What's the used BMW 2 Series estate like?
In some ways, it’s quite annoying, not least because there are so many different body styles of BMW 2 Series that you have to keep tagging on the Active Tourer part every time you discuss it, and that becomes rather a mouthful. Other than that, it’s a very well thought out five-seat MPV that should ease the burden of transporting a family and their luggage.
The Active Tourer also marked a break from tradition for BMW in that it was one of the firm's first front-wheel-drive cars rather than the company’s more usual bread and butter of rear-wheel drive. This has two benefits, the first being that the vehicle doesn’t need a large central transmission tunnel, which would impact rear leg room. It also means that the model can be built on the same platform as the Mini, which is known for providing fun handling.
If you are regularly carrying lots of stuff over lots of miles, though, you’ll want to look at the diesels. The entry-level 216d is pretty sluggish, but the 220d is nippy by MPV standards – it’s almost as quick as the 220i petrol – and strong from low revs. But the best value diesel is the one in the middle, the 218d.
Buyers who'll do mainly short journeys will probably be interested in the 225xe plug-in hybrid option. It has the same three-cylinder turbocharged petrol engine as the 218i, but adds a small battery pack and rear-mounted electric motor. It’s the quickest engine in the line-up, and is said to be able to travel up to 33 miles on pure electric power alone (the figure will be more like 25 miles in real-world driving conditions).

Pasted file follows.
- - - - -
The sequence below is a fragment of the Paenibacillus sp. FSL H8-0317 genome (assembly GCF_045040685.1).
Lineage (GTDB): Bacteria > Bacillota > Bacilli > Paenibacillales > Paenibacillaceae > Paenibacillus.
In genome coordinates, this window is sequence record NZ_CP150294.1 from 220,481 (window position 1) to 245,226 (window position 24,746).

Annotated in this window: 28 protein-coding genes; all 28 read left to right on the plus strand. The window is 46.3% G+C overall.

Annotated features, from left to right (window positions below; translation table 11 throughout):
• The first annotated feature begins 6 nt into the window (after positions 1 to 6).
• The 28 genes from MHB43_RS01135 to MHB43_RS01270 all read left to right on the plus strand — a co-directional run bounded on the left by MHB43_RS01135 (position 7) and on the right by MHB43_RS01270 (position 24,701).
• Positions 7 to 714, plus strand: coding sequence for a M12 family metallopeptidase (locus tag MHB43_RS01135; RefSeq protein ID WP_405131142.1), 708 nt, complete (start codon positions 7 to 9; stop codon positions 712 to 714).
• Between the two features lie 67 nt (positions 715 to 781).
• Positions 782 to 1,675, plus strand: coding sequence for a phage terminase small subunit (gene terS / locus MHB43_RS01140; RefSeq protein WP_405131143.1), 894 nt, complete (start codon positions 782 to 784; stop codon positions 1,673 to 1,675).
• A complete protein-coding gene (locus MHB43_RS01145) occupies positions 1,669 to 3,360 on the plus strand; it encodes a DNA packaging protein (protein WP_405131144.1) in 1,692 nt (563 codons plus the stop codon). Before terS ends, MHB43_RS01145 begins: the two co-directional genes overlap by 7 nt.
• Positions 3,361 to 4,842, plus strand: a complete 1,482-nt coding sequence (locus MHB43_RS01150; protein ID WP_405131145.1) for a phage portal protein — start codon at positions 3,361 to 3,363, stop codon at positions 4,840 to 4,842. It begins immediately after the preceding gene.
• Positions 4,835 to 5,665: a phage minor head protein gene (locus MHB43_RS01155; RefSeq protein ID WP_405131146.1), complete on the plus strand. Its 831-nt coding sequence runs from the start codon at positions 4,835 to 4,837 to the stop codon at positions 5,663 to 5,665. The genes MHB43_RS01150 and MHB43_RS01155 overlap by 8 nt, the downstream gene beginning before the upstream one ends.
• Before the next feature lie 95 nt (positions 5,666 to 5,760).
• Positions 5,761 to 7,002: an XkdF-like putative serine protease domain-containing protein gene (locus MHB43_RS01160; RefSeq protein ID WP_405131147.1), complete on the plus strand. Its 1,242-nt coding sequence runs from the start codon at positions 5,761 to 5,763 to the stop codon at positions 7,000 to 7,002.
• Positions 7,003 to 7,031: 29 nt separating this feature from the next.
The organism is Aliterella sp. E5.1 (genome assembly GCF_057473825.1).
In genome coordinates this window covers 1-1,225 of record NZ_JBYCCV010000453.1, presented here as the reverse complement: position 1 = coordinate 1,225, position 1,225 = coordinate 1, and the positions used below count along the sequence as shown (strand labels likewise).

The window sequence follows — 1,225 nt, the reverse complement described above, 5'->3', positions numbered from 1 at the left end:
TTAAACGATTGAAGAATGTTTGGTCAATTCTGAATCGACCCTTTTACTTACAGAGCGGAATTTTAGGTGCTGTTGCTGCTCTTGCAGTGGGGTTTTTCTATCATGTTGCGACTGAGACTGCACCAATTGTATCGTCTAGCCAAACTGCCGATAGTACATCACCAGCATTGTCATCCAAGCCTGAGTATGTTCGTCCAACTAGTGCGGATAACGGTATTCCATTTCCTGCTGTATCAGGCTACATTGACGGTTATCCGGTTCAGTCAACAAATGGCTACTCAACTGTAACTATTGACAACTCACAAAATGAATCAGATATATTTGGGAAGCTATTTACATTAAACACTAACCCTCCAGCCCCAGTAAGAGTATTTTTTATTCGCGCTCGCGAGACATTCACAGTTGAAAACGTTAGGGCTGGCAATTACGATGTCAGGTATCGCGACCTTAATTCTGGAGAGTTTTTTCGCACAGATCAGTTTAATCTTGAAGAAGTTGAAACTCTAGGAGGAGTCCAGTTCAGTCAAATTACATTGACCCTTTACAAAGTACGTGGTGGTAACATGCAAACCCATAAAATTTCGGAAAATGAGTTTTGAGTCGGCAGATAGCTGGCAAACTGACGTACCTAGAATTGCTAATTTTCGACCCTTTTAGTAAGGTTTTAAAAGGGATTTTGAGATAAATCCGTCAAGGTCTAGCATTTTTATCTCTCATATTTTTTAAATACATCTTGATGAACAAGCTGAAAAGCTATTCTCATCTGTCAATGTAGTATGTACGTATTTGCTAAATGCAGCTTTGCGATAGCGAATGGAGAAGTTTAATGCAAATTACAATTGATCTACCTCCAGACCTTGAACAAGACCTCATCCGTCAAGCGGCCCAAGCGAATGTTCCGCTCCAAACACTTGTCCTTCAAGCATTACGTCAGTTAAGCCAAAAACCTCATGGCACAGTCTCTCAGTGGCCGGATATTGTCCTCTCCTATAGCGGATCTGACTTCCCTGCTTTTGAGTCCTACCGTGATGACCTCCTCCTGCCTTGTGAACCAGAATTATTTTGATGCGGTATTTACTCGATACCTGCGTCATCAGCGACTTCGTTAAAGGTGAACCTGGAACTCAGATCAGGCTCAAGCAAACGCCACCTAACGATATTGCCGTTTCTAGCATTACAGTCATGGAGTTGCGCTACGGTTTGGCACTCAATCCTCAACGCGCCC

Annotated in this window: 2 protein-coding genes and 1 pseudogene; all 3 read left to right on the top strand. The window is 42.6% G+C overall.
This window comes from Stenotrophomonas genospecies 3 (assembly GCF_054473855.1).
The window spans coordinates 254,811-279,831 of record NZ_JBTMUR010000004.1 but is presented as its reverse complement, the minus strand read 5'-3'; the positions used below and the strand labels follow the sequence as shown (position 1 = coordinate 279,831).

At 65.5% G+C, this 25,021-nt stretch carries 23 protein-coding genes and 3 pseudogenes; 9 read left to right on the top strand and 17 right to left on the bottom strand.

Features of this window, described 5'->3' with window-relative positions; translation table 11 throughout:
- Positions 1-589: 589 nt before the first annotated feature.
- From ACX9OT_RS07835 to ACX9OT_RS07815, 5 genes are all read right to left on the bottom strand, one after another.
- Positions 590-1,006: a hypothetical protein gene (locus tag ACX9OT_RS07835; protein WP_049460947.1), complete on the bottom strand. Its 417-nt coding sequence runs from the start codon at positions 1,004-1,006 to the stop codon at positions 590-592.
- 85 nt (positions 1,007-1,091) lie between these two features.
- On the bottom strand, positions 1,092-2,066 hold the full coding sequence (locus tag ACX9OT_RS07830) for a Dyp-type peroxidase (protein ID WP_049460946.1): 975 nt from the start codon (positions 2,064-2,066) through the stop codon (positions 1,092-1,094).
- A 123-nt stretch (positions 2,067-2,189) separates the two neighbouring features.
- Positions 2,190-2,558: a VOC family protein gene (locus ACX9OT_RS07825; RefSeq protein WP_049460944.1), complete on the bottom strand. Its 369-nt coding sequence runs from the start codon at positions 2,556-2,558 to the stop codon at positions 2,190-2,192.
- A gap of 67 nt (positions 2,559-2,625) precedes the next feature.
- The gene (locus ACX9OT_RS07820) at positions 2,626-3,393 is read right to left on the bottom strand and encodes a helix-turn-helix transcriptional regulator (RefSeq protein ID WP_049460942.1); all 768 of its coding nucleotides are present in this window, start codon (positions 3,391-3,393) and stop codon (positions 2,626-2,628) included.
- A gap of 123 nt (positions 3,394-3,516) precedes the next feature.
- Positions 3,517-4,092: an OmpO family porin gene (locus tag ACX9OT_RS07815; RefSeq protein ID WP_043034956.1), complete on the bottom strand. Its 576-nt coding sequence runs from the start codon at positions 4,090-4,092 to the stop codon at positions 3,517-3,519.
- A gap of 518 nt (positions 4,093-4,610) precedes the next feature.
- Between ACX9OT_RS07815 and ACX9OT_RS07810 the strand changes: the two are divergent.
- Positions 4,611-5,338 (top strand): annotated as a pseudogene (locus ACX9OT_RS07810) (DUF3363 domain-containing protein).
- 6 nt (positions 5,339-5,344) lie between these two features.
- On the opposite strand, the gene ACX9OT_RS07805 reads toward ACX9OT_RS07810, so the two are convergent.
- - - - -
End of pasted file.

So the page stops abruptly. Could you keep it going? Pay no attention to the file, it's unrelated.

The 2 Series Active Tourer’s ride is a little unsettled at low speeds and over rough surfaces, but it’s a lot better on fast country roads and motorways, and deals with large imperfections such as speed bumps very well.
For a tall MPV, the 2 Series Active Tourer changes direction nimbly. Its steering – which has three weight options as standard – inspires plenty of confidence while also being light enough for easy use in tight parking spots.
There’s a bit of lean when you corner quickly but it's not bad by the standard of the class, and the body is kept in check over undulations or awkward cambers.
The 2.0 diesel engines in the 218d and 220d may not be quite as hushed as their equivalent in the VW Touran but it’s not bad at all. The 218i’s petrol engine has a characterful burble to it, although it’s quite hushed when you’re not accelerating.
The 225xe proves even more impressive because of its silent electric-only running. Even when the engine kicks in, it does so smoothly. The standard six-speed auto isn’t quite as impressive as the eight-speed unit in the non-hybrids, but it is still smooth.